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School of Education exceeds retention goal

Focusing on three priority areas helped the school keep more students than ever on track to graduation.

By Lindsey Coulter

December 10, 2020

Socially distanced School of Education event.In a year when success stories have been a bit harder to come by, the Metropolitan State University of Denver School of Education has reason to celebrate. Concerted efforts by school faculty and staff to achieve 81% student retention by 2021 have resulted in a retention rate of 82%, exceeding expectation and timeline and putting the school on track to reach even greater goals.

The retention milestone, a goal of the school’s current Strategic Plan, is the result of a three-pronged approach that focused on building relationships with students, tracking and measuring data, and improving processes. This milestone also means even more burgeoning educators will remain on track to enter the workforce with less debt and a clear path to success.

Tracking and measuring data

When the School of Education developed its current Strategic Plan, student retention (fall-to-fall, undergraduate, degree-seeking) stood at 76%. Meeting and exceeding the 81% goal was an all-hands-on-deck effort that also engaged advisors and partners in Admissions and the Enterprise Data Warehouse.

“One thing that I cannot stress enough about increasing retention is the use of data and goal-setting throughout all efforts,” said Liz Hinde, dean of the School of Education. “Faculty in the school were moved to act because of data and information showing what is and isn’t working.”

Gathering data, however, required streamlining and improving coding processes in Banner. The school relied heavily on data specialists Laura Gorny and Bev Andes (now with the Office of the Provost), who at various times combed through data to identify and track undergraduate students who are education majors. Working with the Enterprise Data Warehouse team, the School of Education developed a comprehensive dashboard to cleanly and clearly track progress and trends.

“The data needs to inform so many of the decisions we make,” Hinde said. “Now, because of the clear definitions and better internal University data systems working with our school specialists, we have confidence in the data we are gathering.”

Building relationships with students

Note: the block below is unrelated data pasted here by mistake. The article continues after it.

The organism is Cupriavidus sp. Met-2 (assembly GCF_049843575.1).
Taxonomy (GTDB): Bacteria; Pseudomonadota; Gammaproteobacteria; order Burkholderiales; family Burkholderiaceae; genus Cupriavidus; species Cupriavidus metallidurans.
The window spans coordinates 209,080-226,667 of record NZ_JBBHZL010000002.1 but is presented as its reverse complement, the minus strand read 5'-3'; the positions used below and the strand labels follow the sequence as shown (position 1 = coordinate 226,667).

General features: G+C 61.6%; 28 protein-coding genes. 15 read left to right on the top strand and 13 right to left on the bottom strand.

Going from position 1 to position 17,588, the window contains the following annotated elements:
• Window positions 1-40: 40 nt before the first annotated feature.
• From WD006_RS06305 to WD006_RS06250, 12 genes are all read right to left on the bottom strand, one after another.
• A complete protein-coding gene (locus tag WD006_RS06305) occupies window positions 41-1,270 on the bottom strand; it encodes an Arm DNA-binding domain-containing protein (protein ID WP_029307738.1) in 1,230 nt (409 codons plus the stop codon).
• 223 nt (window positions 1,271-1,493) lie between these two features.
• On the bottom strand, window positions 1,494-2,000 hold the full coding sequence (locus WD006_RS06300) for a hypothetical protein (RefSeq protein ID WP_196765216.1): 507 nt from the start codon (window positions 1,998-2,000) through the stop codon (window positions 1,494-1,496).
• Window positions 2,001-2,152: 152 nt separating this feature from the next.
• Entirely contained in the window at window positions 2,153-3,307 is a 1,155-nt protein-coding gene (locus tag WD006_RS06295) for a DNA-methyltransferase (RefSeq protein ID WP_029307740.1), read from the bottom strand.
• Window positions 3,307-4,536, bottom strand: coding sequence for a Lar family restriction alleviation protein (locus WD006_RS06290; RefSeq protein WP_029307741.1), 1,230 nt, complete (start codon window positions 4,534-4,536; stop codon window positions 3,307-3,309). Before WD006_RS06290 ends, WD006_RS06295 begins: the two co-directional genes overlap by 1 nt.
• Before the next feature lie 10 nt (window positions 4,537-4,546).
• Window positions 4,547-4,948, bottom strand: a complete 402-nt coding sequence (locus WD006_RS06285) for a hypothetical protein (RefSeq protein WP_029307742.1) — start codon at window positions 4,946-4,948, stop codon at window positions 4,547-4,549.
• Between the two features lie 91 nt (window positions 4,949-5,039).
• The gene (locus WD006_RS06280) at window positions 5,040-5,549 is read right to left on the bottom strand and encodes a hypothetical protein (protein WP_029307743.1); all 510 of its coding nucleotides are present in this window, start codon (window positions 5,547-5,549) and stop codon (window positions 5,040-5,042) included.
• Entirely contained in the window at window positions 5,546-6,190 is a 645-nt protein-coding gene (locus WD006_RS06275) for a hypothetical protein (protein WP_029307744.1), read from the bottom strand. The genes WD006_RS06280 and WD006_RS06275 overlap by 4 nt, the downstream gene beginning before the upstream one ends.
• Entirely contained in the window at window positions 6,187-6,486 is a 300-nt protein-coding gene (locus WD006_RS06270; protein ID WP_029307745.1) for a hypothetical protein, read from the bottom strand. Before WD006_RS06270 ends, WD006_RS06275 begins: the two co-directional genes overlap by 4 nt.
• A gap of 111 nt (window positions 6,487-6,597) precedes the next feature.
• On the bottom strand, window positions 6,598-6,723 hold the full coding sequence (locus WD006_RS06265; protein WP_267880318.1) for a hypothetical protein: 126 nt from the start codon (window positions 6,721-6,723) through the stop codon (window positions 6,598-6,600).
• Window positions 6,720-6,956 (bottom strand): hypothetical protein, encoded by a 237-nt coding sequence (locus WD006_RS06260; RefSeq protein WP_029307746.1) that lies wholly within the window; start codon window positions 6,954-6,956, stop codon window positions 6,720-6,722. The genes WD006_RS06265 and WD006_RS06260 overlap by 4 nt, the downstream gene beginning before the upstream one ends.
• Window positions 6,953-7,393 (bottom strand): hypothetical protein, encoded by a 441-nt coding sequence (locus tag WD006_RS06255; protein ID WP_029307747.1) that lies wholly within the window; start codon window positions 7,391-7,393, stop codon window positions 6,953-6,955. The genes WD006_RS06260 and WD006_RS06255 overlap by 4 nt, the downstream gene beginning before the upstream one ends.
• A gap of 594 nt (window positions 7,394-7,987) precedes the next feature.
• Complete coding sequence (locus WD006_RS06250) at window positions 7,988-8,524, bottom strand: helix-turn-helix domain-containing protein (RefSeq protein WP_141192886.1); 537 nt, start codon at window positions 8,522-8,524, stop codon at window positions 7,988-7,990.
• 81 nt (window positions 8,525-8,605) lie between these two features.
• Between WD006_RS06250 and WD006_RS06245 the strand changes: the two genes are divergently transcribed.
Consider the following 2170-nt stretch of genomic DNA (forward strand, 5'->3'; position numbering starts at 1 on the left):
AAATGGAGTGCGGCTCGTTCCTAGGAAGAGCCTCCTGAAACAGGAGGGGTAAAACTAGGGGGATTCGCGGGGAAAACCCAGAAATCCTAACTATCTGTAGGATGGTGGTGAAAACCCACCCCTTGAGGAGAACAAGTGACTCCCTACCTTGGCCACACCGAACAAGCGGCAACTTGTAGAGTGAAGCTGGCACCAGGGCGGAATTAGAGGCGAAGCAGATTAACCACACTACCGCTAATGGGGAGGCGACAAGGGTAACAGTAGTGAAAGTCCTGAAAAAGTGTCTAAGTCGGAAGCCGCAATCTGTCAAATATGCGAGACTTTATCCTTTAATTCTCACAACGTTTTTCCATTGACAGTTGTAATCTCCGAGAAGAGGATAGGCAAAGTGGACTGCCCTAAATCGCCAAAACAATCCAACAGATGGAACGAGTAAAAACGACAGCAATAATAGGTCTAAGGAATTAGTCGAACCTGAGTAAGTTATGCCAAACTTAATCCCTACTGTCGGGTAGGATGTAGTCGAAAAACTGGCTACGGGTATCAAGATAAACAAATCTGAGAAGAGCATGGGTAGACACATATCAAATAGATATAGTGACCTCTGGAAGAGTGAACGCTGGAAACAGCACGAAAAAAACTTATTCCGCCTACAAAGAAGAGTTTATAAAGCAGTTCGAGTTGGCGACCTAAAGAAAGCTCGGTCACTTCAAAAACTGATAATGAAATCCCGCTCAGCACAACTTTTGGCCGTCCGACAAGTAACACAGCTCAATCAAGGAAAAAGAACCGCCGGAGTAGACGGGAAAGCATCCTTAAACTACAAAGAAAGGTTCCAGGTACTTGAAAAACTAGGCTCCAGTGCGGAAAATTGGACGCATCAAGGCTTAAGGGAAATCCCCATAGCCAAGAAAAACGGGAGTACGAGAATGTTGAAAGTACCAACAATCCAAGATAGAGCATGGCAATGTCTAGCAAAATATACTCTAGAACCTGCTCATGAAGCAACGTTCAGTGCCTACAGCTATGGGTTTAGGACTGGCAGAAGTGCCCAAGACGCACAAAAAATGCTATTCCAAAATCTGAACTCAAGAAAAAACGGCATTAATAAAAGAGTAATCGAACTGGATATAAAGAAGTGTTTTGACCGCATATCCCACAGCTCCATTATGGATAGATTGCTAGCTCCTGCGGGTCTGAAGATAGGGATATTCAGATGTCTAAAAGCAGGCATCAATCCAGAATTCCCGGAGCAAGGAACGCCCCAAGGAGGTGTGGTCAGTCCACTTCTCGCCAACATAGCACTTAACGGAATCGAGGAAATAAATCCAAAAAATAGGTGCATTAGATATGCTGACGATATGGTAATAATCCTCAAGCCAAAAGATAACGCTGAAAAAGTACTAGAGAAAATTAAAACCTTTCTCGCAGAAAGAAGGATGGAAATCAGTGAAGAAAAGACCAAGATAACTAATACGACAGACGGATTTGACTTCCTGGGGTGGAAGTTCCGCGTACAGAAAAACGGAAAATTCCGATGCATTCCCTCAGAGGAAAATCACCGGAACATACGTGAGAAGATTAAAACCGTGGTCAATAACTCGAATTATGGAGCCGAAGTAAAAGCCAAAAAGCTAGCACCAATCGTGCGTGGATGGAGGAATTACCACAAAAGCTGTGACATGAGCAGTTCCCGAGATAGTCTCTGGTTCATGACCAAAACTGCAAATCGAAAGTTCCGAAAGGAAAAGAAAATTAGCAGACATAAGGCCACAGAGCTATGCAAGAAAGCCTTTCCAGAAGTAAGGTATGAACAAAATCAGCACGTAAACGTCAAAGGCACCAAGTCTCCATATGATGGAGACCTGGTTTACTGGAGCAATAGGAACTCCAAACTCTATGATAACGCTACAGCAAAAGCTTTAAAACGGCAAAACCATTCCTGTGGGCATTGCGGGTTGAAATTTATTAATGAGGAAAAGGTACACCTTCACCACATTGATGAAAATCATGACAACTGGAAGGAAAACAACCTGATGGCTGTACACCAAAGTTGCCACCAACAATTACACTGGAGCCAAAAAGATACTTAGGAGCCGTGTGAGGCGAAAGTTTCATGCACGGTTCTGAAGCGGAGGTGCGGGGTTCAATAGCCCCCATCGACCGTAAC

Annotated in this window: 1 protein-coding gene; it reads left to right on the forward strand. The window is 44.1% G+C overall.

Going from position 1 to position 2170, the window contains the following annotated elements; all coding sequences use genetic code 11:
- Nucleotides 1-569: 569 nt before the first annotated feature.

School of Education faculty, staff and professional advisors focused their efforts on student-centered wraparound or intrusive advising, while the school as a whole worked to shift the mindset from “Our students can’t do (fill in the blank). Their lives are too complex” to focusing on Roadrunners’ strengths.

“What became clear is that when students are given a path to graduation, they will take it,” Hinde said. “We now understand just how resilient and creative and persistent our students are. When they are given this path, they’ll find a way.”

Improving processes

Focusing on data and connecting with students uncovered opportunities for process improvement. School of Education faculty and staff identified pain points related to application deadlines, financial concerns and hiccups with registration and scheduling advising meetings. The team took a hard look at these various patterns and processes and streamlined tools and supports. This included directly surveying students and faculty members to identify issues.

After Hinde debuted the retention data with the School of Education faculty and staff in October, more ideas started coming. Many faculty members and teams have been energized to develop grassroots retention programs and engage in their own mini-retention campaigns for students.

What’s next

The School of Education will close out the year under its current Strategic Plan and will develop a new plan in 2021. The new plan will align with the larger University Strategic Plan 2030, but each School of Education program will create its own goals and metrics. Hinde said the goals will directly relate to retention through operationalizing diversity, equity and inclusion values.

“We are intent on keeping (retention) high, and we hope to raise our rate even higher to around 89-90%” Hinde said. “Like everything else, though, the effects of COVID-19 will affect our goal-setting.”

The inclusive strategic-planning process will incorporate the perspectives and insights of internal and external stakeholders.

Topics: Retention, School of Education

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